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New Business Models and Design Strategies to Revive Silicon Innovation
Taher Madraswala
President & CEO-Open-Silicon
Tuesday, October 20, 2015
The biggest challenge the semi-conductor industry faces today is slowing innovation. Although Silicon Valley is full of gifted designers, the levels of innovation in the industry are nowhere near what they were 15 years ago. Since the process for developing and executing new ideas is becoming more lengthy and capital intensive, industry growth has decelerated to half its long-term growth average since 2010.

To address this problem we must re-examine our business models and the constraint expensive designs placed on product innovation. The risk we run with inordinate costs is shrinking the market to a point where it becomes prohibitive to try new things. For example, design starts have not graduated from 28nm to 16nm as quickly as anticipated and now companies are forced to consider compromises like spending $1.5M at 130nm to try a new idea because a 16nm design could cost up to $50M. Instead of pursuing the best design, many in Silicon Valley are opting for the safest. In response to this trend, companies like Open-Silicon are modifying industry design flows and business models to reduce the prodigious time and capital investments that go into new designs.

Holistic Design and ASIC Partners
The best strategy for lowering expenses without compromising product integrity is by rethinking the industry approach to design. Traditionally the majority of front-end design happens in-house and outside vendors handle physical design and manufacturing. The problem with this model is that the overall success of the chip's design is dependent on everything that happens during front-end design. Ideally, companies should take a holistic approach that anticipates back-end challenges from the beginning. With a holistic approach and careful consideration of each design phase, designers can reduce costs and avoid the usual design setbacks by addressing problems when the cost of error is lower.

Understanding chip design phases is just as important as strategically selecting design partners with the appropriate expertise. A partner with the right experience could complete designs faster with a higher probability of first-pass silicon success. By reducing the number of respins you could ultimately reduce the cost of the design by 30 percent to 40 percent. It is crucial to capitalize on the efficiencies companies have developed over many years of completing various designs for different applications. Experienced designers provide valuable guidance regarding which IP or protocol will work best and where to take a risk and where not to take a risk.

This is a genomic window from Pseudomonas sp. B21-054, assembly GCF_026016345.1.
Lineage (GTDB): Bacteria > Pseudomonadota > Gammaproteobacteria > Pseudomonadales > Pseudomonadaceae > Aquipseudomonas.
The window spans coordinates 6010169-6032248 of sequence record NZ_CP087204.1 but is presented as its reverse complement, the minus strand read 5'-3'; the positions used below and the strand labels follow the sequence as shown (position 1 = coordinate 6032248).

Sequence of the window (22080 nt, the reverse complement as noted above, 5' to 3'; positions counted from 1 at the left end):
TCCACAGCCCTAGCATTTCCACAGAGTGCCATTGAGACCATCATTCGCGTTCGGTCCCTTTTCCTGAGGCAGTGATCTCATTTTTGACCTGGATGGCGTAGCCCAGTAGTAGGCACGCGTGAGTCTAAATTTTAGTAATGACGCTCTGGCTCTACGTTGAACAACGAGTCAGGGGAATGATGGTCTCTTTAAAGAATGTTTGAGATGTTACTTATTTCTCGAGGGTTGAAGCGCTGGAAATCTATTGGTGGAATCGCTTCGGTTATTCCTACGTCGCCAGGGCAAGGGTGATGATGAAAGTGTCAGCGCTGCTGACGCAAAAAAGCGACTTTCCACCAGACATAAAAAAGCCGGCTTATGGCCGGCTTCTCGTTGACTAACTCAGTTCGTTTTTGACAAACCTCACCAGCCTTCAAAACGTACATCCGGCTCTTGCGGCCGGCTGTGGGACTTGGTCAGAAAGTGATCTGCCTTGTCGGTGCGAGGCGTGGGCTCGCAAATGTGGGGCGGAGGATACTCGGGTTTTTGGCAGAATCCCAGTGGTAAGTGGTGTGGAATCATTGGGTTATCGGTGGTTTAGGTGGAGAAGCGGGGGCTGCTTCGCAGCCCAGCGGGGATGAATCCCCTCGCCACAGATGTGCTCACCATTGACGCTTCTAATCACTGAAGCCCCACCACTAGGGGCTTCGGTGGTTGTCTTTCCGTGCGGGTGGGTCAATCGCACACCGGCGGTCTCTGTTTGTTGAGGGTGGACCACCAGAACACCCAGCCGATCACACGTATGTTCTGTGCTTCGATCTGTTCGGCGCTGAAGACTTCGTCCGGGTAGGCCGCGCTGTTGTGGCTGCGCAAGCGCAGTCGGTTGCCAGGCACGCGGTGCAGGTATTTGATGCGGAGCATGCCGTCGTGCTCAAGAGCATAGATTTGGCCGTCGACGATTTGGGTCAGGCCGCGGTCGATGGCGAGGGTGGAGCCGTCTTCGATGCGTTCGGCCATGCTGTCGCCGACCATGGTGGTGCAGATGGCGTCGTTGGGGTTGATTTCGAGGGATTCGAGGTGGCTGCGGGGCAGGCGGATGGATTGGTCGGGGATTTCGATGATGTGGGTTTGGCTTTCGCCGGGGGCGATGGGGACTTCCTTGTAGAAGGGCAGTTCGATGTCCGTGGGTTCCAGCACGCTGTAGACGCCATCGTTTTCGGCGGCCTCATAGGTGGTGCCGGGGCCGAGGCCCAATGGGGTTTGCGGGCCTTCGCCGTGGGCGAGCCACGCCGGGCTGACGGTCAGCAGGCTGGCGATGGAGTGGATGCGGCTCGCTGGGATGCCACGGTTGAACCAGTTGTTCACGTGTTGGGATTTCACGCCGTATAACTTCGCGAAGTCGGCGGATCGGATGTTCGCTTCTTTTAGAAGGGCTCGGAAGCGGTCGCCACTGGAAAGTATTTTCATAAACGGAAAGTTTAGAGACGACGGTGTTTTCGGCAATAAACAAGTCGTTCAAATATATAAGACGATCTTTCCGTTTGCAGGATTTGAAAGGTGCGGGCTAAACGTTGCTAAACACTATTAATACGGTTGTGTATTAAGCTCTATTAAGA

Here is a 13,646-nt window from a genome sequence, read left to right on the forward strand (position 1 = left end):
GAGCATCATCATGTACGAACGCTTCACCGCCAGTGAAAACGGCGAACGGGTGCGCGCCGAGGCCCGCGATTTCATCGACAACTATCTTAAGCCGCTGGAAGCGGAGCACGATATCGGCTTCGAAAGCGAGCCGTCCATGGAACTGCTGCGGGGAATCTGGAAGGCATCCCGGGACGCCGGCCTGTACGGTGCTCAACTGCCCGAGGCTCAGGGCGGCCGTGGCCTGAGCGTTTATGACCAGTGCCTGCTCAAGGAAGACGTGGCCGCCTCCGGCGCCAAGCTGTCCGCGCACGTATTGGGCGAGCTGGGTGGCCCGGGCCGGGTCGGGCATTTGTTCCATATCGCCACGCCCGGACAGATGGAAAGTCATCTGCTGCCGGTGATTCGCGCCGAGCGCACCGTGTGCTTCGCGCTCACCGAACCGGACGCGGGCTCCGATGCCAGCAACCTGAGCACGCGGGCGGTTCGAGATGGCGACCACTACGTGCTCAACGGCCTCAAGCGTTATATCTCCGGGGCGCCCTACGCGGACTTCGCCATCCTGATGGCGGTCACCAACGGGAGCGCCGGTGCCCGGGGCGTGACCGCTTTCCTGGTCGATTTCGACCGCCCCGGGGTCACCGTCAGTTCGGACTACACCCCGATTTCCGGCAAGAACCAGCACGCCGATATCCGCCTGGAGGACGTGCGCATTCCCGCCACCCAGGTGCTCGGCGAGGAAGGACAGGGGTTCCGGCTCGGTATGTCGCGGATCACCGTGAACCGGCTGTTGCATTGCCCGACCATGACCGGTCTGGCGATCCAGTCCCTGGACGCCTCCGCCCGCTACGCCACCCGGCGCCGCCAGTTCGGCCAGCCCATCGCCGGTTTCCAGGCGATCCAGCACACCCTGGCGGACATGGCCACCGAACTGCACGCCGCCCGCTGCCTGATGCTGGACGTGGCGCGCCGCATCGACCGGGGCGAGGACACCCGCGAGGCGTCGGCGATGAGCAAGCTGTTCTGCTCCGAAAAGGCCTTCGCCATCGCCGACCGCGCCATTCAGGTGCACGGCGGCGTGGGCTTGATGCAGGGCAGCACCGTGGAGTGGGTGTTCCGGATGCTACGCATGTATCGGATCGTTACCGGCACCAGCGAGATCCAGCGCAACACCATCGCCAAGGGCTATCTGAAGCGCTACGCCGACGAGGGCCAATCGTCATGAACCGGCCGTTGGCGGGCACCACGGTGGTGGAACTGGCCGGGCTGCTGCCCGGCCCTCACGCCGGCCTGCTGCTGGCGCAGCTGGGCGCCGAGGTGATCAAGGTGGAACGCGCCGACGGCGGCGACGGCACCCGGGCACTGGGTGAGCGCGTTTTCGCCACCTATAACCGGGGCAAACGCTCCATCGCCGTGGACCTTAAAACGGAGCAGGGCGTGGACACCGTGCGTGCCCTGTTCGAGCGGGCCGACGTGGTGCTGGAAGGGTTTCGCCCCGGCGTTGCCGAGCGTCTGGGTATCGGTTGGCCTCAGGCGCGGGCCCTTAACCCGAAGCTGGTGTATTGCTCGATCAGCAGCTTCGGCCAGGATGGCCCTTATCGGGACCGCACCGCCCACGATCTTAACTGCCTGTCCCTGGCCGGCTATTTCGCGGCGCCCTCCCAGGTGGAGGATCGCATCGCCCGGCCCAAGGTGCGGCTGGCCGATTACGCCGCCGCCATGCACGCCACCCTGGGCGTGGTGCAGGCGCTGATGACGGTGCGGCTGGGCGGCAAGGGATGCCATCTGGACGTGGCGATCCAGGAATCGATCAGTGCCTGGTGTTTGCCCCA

The call for quicker, cost-effective designs is what prompted Open-Silicon to establish a Technology Center of Excellence (TCoE) for complex IP subsystems like High- Speed SerDes & ARM CPU Cores. These holistic centers improve time-to-market and design quality with access to world-class front-end and back-end design capabilities, IP integration, and packaging and test services. The TCoE allows Open-Silicon to engage with customers at every level of design and address their challenges holistically, ensuring they meet their power, performance, and timeto- market goals. With the expertise that comes with 300+ ASIC design tape-outs and 100M+ ASIC shipments, we can guarantee the successful delivery of affordable ASICs.

New Developments to Reduce Costs
Experienced designers with the right resources are finding other ways to produce less expensive designs. One solution that we've invested in at Open-Silicon is 2.5D and 3D stacking. 2.5D and 3D stacking creates ways to mix and match chip-components meaning products can be divided into multiple dies so that some functions can be at a less expensive process mode, mixed with other functions that require a high frequency or new low power technique. Although 2.5D and 3D stacking may not be the solution for every complex SoC design, it is a customizable option with a lower cost of development.

Another expense saving design option that Open- Silicon offers is virtual prototyping. Traditional prototyping methods require major development efforts and are expensive to replicate. The key benefits for an alternative or complementary virtual prototype are faster time-to-software-development, improved software quality, and lower development costs. In the last few years virtual prototyping has become a mainstream part of SoC design. Companies who invest in the right virtual prototyping tool are finding that they can quickly develop fully functional virtual prototypes with moderate effort. Consequently, software quality is improving because virtual prototyping systems allow more lengthy automated software testing.

Encouraging Silicon Innovation
The responsibility of companies like Open-Silicon is to facilitate advances in semi-conductor technology. In an industry dependent on continuous innovation, we can't allow costs to keep us from pursuing the development of more complex architectures. There are enough visionary designers and industry newcomers with innovative ideas that could change the world. Our job is to reduce the risk of trying something new so that they can translate their ideas into real platforms. By understanding and streamlining the design process and partnering with companies who have years of design and manufacturing experience, I am confident the industry can again rise to the innovation levels of the early 2000s.
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